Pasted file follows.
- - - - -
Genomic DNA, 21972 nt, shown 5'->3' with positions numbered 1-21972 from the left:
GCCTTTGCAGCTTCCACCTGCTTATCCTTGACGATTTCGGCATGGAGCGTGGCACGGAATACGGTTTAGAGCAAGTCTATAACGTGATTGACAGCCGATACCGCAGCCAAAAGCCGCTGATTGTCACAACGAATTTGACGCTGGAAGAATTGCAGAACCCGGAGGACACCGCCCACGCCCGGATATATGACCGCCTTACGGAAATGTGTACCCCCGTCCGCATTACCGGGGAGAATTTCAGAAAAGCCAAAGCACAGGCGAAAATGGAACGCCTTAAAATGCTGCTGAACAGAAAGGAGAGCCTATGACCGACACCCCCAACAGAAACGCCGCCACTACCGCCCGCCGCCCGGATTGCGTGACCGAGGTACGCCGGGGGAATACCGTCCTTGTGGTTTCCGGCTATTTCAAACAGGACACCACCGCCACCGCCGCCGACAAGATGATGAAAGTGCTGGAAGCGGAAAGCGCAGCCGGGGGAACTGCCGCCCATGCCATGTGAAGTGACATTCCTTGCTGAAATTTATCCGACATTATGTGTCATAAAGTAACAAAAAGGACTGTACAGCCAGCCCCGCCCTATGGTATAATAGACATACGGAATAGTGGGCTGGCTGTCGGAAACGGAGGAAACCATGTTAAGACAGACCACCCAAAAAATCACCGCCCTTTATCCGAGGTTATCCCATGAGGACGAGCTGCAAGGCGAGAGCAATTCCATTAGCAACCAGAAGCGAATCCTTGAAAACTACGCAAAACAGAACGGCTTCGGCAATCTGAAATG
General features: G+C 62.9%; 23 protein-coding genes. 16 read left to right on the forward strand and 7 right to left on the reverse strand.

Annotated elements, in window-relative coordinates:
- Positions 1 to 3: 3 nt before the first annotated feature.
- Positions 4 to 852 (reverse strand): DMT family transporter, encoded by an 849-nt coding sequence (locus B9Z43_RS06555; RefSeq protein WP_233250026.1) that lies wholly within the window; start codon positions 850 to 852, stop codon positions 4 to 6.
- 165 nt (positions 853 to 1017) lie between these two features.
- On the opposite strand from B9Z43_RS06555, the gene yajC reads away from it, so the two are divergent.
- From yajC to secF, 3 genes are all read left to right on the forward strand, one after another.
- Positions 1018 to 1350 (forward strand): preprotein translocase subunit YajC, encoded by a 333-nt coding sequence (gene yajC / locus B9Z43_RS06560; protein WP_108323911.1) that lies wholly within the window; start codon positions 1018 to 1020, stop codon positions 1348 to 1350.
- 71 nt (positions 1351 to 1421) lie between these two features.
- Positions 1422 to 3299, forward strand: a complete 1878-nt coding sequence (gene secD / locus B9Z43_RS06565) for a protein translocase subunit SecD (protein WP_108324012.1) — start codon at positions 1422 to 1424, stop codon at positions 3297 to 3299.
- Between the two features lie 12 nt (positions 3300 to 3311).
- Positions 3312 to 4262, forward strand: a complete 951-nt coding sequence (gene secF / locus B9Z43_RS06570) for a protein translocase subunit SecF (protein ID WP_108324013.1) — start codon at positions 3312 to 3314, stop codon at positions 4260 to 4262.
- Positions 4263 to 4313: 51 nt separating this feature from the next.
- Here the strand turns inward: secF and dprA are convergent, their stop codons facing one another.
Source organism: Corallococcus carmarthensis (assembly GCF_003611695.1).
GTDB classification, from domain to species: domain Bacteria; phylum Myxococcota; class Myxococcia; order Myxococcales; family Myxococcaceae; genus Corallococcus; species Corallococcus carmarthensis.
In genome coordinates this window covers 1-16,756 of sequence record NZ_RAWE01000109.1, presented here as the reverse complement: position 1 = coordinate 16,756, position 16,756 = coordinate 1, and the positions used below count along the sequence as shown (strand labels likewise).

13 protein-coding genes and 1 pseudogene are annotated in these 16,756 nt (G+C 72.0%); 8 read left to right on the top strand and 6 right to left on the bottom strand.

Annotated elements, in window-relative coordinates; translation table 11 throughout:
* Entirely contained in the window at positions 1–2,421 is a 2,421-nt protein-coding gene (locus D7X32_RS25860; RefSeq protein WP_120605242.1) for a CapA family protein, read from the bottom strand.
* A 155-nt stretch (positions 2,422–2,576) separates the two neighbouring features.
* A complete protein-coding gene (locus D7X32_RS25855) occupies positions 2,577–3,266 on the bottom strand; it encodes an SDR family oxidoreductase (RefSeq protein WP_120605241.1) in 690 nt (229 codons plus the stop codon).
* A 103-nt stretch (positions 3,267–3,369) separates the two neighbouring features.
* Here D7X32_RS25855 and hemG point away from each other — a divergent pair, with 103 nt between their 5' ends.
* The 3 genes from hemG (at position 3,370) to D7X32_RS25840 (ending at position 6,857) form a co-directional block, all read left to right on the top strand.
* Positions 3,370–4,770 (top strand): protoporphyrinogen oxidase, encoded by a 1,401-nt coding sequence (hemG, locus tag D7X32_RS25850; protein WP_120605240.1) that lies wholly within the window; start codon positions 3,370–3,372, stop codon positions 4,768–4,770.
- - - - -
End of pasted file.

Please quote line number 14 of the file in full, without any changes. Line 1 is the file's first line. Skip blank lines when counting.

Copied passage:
- Positions 3312 to 4262, forward strand: a complete 951-nt coding sequence (gene secF / locus B9Z43_RS06570) for a protein translocase subunit SecF (protein ID WP_108324013.1) — start codon at positions 3312 to 3314, stop codon at positions 4260 to 4262.